New dataset with improved coverage indicates increased global warming trend since 1850s: research
Published: Jan 28, 2021 06:28 PM

A meteorological observation center in Hong Kong. Photo: Courtesy of Li Qingxiang

An international team lead by Chinese scientists using a newly merged temperature dataset which is able to cover almost the entire surface of the globe found that there has been a consistent trend of increased global warming since the 1850s, indicating that the previous datasets underestimated global temperature anomalies between 1998 and 2012.  

The newly merged global surface temperature dataset, including reconstructed land and marine measurements from the 1850s to 2018, was a global monthly surface temperature dataset spanning 1854 to 2018. It gave improved coverage of the Earth's surface, with up to 99 percent of the globe between 1850 and 1950 and 90 percent of the globe from the 1950s onwards. The previous dataset could only cover around 80 percent of the globe, Li Qingxiang, a professor at the School of Atmospheric Sciences and Key Laboratory of Tropical Atmosphere-Ocean System from Sun Yat-Sen University, told the Global Times on Thursday.

The land section of the dataset was developed by Chinese scientists, while the marine section came from the National Oceanic and Atmospheric Administration's National Centre for Environmental Information in the US.

The results showed that the global surface temperature has increased by 0.137 degrees per decade since 1950, while the previous dataset showed the global temperature increased by only 0.128 degrees per decade since 1950, Li said.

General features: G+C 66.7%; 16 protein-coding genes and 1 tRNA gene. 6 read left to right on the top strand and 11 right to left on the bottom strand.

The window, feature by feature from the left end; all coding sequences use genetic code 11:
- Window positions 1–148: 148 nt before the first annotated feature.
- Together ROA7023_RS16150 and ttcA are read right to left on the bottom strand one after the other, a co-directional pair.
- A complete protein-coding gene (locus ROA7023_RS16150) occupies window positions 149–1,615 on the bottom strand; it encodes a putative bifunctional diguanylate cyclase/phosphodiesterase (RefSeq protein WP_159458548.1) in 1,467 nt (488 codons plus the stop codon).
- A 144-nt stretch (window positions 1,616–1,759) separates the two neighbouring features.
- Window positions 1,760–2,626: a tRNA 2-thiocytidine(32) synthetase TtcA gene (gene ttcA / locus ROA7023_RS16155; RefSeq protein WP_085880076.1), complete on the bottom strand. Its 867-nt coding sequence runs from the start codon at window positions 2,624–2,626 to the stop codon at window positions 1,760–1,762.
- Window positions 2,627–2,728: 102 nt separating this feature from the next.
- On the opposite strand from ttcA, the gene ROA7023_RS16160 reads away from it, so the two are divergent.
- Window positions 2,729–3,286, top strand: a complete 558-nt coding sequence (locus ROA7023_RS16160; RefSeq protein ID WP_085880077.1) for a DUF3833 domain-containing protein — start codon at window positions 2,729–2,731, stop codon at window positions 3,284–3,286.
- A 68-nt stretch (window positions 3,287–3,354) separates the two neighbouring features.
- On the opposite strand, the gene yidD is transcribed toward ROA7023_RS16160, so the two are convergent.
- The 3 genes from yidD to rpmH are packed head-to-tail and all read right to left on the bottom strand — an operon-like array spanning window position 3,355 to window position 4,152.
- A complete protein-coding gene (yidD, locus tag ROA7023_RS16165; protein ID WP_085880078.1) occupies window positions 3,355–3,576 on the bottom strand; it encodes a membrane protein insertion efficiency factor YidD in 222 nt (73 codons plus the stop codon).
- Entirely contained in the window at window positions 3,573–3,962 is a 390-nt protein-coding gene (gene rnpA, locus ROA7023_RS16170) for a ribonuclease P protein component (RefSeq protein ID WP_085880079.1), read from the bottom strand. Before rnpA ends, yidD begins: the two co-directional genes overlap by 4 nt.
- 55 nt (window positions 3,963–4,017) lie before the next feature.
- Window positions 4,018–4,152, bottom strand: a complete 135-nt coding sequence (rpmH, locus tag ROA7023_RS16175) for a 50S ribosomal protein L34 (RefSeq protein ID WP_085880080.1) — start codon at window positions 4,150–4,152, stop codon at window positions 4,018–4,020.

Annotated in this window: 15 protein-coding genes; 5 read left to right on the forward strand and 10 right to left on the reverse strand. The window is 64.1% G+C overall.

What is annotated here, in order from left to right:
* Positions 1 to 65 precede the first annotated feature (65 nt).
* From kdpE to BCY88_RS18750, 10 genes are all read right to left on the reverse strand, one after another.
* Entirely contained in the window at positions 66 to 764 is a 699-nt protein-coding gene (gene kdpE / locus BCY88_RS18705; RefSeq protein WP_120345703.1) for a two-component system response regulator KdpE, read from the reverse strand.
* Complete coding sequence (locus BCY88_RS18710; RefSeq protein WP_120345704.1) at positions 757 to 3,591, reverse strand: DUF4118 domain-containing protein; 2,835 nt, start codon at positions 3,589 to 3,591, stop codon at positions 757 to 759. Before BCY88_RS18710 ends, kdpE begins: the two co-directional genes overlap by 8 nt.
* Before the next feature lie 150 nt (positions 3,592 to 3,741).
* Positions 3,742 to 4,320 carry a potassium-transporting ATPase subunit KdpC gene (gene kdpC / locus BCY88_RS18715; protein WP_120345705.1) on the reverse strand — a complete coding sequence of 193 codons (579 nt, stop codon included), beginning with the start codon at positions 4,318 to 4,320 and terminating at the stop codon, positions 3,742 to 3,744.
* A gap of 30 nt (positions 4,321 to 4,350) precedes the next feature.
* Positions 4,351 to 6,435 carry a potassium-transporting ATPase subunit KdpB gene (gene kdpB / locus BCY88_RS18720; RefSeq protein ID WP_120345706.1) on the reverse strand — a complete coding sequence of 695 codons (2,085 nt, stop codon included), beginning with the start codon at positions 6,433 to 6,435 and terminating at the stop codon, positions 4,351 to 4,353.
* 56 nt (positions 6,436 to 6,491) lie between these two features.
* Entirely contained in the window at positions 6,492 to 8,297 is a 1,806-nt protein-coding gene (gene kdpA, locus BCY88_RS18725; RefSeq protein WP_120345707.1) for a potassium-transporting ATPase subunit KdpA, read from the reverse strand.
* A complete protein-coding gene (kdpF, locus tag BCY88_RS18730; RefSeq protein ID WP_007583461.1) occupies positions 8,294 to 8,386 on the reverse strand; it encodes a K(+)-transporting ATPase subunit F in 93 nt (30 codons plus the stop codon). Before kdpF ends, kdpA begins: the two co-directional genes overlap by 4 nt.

The research and results, led by Li, was published on Thursday in the scientific journal Advances in Atmospheric Sciences. 

Earth is warming rapidly, but there is too little observational data in some regions such as the Arctic or high-altitude areas like the Qinghai-Tibetan plateau to adequately and consistently assess temperature variations across the globe, Li said, noting that the global surface temperature is one of the most important and accurate essential climate variables in the Earth system.

This inadequacy has prevented scientists from comprehensively assessing global temperature changes since the industrial revolution.

The importance of a complete global coverage dataset was emphasized in recent studies of the "hiatus" period, when global warming appeared to slow from 1998 to 2012, especially for observations of high-latitude regions such as the Arctic, Li said.

Many scientists believe that the lack of coverage of global temperature datasets led to the underestimation of global warming trends between 1998 and 2012, Li said. However, the recent unreconstructed dataset has already done away with the idea of a "warming hiatus".

Due to the enormous uncertainties surrounding the ice surface temperature change of the Arctic, the current study excluded this aspect of the changes, given that the total permanent ice covered area is very limited (about 0.65 percent of the globe), Li said.
blog comments powered by Disqus